In this double blind, placebo-controlled study, the safety and efficacy of StressCare in mild occasional stress and related conditions were investigated. Improvement in stress and stress related condition following 8 weeks of StressCare treatment in comparison with placebo was noted. Since StressCare capsules consists of those herbal ingredients help to relieve stress, scavenge free radicals and toxins, improve immune responses and support cardiac and nervine functioning, it facilitates in protecting from further stress and possible tissue damage. Thereby StressCare helps to improve normal physiological immunity and tissue responses required for cellular regeneration and repair, thus reviving the physical capacity, enhanced ability to digest the ingested food and promote the sense of well-being.

Conclusion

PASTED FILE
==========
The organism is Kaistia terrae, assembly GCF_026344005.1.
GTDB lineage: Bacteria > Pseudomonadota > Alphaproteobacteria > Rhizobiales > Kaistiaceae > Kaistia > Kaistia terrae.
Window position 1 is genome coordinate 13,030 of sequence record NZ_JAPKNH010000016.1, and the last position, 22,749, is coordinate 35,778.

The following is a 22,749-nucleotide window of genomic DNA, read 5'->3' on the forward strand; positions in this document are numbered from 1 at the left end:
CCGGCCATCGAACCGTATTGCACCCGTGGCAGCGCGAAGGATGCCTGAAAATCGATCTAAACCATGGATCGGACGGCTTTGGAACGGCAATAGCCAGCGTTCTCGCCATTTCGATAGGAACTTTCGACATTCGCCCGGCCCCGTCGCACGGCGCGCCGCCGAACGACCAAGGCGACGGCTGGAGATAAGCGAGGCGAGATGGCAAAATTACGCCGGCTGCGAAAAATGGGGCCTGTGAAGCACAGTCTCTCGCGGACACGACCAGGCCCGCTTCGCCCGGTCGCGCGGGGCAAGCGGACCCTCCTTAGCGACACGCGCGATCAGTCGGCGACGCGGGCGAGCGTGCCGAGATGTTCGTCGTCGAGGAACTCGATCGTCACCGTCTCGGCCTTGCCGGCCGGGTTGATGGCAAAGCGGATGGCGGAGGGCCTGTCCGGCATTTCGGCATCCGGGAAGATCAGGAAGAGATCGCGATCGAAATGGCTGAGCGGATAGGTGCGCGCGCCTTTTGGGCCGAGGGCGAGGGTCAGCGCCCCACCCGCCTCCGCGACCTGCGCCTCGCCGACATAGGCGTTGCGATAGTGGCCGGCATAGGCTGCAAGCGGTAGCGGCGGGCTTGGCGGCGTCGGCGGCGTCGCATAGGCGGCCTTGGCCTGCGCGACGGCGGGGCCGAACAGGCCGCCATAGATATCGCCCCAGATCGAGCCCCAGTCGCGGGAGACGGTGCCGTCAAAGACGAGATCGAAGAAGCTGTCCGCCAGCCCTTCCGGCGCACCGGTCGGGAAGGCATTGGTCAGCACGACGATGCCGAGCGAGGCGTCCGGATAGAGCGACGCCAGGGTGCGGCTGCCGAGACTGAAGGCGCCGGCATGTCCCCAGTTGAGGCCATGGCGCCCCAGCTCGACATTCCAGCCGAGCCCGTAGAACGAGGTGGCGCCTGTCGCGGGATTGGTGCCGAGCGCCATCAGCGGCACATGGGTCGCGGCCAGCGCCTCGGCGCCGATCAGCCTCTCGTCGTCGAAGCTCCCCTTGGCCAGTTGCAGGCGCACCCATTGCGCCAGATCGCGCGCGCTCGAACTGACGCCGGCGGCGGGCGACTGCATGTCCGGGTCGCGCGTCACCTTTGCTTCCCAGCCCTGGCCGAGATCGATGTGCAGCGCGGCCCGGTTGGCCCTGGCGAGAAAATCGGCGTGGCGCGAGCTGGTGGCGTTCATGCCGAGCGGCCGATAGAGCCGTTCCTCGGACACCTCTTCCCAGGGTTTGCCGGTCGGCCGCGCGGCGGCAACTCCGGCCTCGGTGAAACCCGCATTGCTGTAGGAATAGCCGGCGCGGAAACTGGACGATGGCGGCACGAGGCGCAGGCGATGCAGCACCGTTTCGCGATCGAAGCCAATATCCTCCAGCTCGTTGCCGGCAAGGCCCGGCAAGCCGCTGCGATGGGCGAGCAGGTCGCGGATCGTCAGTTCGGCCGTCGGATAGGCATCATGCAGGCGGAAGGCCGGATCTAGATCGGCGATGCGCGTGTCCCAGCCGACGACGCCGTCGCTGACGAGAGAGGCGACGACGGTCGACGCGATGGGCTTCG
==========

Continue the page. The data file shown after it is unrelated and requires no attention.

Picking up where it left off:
This clinical study indicates good clinical efficacy of StressCare Capsules in promoting sense of well-being and improvement in mild occasional stress and irritability related clinical parameters like occasional loss of appetite, mild indigestion, occasional weakness, occasional stress, mild fatigue, mild mood swings, occasional sleep disturbances, occasional bowel disturbances, and sense of well-being. Maintenance of normal blood pressure and laboratory parameters in the normal range suggest that StressCare capsule is well tolerated and safe for human use. There were no adverse events either reported or observed in the clinical study. Thus it can be concluded that StressCare is safe and effective in the management of mild occasional stress and irritability.